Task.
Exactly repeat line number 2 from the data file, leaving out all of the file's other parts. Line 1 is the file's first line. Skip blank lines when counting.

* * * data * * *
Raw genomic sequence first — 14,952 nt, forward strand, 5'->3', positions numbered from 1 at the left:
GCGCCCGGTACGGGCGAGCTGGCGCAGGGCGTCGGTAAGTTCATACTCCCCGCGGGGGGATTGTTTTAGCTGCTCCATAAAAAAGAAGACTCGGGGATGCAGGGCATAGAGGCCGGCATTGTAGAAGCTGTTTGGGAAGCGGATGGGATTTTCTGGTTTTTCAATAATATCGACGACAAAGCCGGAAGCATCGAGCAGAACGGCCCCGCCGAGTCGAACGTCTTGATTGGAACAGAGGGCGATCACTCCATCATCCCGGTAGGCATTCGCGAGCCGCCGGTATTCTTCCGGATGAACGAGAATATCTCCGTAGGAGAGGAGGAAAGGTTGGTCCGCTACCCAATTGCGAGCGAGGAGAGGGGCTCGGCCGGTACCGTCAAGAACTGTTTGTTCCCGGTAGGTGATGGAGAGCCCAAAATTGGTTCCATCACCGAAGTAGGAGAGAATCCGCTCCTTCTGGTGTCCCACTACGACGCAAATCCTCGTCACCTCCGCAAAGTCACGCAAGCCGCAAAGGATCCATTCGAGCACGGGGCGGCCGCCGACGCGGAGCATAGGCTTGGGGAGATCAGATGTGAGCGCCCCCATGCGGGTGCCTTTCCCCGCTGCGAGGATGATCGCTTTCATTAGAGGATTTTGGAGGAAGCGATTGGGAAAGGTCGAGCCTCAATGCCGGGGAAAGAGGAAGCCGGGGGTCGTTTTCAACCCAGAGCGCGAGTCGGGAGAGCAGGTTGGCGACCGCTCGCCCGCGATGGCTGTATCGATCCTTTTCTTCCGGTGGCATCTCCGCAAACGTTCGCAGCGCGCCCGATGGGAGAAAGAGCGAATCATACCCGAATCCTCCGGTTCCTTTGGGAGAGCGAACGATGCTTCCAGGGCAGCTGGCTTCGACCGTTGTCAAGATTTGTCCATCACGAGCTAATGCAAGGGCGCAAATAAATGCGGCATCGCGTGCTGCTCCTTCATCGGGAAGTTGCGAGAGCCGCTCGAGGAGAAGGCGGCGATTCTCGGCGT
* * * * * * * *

GCGCCCGGTACGGGCGAGCTGGCGCAGGGCGTCGGTAAGTTCATACTCCCCGCGGGGGGATTGTTTTAGCTGCTCCATAAAAAAGAAGACTCGGGGATGCAGGGCATAGAGGCCGGCATTGTAGAAGCTGTTTGGGAAGCGGATGGGATTTTCTGGTTTTTCAATAATATCGACGACAAAGCCGGAAGCATCGAGCAGAACGGCCCCGCCGAGTCGAACGTCTTGATTGGAACAGAGGGCGATCACTCCATCATCCCGGTAGGCATTCGCGAGCCGCCGGTATTCTTCCGGATGAACGAGAATATCTCCGTAGGAGAGGAGGAAAGGTTGGTCCGCTACCCAATTGCGAGCGAGGAGAGGGGCTCGGCCGGTACCGTCAAGAACTGTTTGTTCCCGGTAGGTGATGGAGAGCCCAAAATTGGTTCCATCACCGAAGTAGGAGAGAATCCGCTCCTTCTGGTGTCCCACTACGACGCAAATCCTCGTCACCTCCGCAAAGTCACGCAAGCCGCAAAGGATCCATTCGAGCACGGGGCGGCCGCCGACGCGGAGCATAGGCTTGGGGAGATCAGATGTGAGCGCCCCCATGCGGGTGCCTTTCCCCGCTGCGAGGATGATCGCTTTCATTAGAGGATTTTGGAGGAAGCGATTGGGAAAGGTCGAGCCTCAATGCCGGGGAAAGAGGAAGCCGGGGGTCGTTTTCAACCCAGAGCGCGAGTCGGGAGAGCAGGTTGGCGACCGCTCGCCCGCGATGGCTGTATCGATCCTTTTCTTCCGGTGGCATCTCCGCAAACGTTCGCAGCGCGCCCGATGGGAGAAAGAGCGAATCATACCCGAATCCTCCGGTTCCTTTGGGAGAGCGAACGATGCTTCCAGGGCAGCTGGCTTCGACCGTTGTCAAGATTTGTCCATCACGAGCTAATGCAAGGGCGCAAATAAATGCGGCATCGCGTGCTGCTCCTTCATCGGGAAGTTGCGAGAGCCGCTCGAGGAGAAGGCGGCGATTCTCGGCGT